Eight months into 2016, humans have already spent Earth’s ecological budget for the year.
8 August this year, according to the Global Footprint Network.Earth Overshoot Day – the approximate date when humanity’s annual demand on nature exceeds what Earth can regenerate in that year – is on Monday,
As global consumption rises, we are emitting more carbon dioxide into the atmosphere than our oceans and forests can absorb, and we are depleting fisheries and harvesting forests more quickly than they can reproduce and regrow. Put simply, at its current rate, the estimated level of resources and ecosystem services we require to support human activities exceeds what the Earth can provide – to continue living like this, we would require over 1.6 planets.
“Nature’s services are crucial to our well-being, prosperity and happiness, and to our very survival. So we must shift from being irresponsible exploiters to careful stewards and good managers of the planet’s essential, finite resources,” said Marco Lambertini, Director General, WWF International in a statement published on overshootday.org.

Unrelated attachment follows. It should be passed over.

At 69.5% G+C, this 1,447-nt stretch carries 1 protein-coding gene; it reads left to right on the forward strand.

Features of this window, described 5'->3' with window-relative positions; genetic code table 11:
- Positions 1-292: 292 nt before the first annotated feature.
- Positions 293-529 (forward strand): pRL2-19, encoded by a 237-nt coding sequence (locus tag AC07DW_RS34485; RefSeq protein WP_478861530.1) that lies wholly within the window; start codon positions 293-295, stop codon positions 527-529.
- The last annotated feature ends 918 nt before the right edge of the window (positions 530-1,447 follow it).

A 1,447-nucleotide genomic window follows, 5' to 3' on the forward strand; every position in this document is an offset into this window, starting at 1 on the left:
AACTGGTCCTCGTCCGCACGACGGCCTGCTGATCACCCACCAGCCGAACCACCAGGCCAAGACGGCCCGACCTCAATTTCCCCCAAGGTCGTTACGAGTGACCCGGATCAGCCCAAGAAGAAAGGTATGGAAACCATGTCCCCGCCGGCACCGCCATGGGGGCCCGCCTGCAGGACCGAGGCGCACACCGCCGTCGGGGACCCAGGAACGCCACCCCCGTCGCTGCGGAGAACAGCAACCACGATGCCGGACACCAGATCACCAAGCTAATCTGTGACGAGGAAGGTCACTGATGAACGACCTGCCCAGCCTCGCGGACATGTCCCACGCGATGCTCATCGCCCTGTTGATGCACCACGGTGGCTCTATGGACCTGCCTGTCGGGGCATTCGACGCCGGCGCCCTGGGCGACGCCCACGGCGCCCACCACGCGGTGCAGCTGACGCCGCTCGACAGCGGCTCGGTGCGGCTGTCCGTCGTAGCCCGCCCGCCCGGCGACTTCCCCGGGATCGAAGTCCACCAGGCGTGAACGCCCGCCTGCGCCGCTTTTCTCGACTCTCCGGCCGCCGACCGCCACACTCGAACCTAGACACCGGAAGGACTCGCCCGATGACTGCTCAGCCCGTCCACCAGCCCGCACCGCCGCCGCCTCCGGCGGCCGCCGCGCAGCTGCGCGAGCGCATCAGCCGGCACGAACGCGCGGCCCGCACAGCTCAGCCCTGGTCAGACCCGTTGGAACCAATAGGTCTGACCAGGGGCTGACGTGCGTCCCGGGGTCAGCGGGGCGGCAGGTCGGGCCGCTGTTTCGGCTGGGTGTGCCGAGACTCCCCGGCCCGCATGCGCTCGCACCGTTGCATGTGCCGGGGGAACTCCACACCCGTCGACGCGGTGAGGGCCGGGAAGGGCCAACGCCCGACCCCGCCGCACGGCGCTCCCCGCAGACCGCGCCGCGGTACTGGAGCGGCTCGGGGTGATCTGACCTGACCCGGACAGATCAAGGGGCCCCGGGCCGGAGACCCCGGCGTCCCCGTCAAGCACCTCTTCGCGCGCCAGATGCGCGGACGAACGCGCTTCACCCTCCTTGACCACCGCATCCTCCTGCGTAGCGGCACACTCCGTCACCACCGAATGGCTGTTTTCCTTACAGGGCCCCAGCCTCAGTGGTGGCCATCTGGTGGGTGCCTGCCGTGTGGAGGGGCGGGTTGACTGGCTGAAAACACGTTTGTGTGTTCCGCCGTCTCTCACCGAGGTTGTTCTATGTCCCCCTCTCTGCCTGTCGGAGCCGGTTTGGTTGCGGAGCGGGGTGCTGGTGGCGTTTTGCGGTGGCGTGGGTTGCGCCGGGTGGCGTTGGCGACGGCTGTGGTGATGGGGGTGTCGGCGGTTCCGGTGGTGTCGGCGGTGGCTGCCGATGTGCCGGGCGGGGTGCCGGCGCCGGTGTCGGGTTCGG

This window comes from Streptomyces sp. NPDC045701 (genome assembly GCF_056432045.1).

WWF’s “One Planet Perspective” aims to outline better choices for managing, using and sharing natural resources within the planet’s limits – to ensure food, water and energy security for all.
In southern Chile for example, WWF works with local communities, organisations and authorities on a joint conservation strategy for the marine ecoregion. Together, they have helped protect more than 120,000 hectares of marina area, supporting efforts to protect whales and dolphins, allowing fish stocks to recover and building the ecosystem’s resilience to climate change.
In Indonesia, WWF works with communities to harvest ‘liquid gold’ honey in a bid to protect peat swamp forest and habitat for critically endangered orangutans while creating sustainable livelihoods. “Collecting honey is part of our cultural heritage. It’s a tradition,” says Ronnie Mulyadi, a 31-year-old father of two and member of the Buku Tamu honey producers’ association.
Since the community got involved in honey production, the forest is better protected helping create a positive knock-on effect for all biodiversity in the area, including the orangutans. “We want orangutans in the forest because they disperse the seeds for fruit trees. If they are there, we know the forest is in good condition, and bees need a forest in good condition,” adds Mulyadi.
(Source: WWF Global news release, 07.08.2016)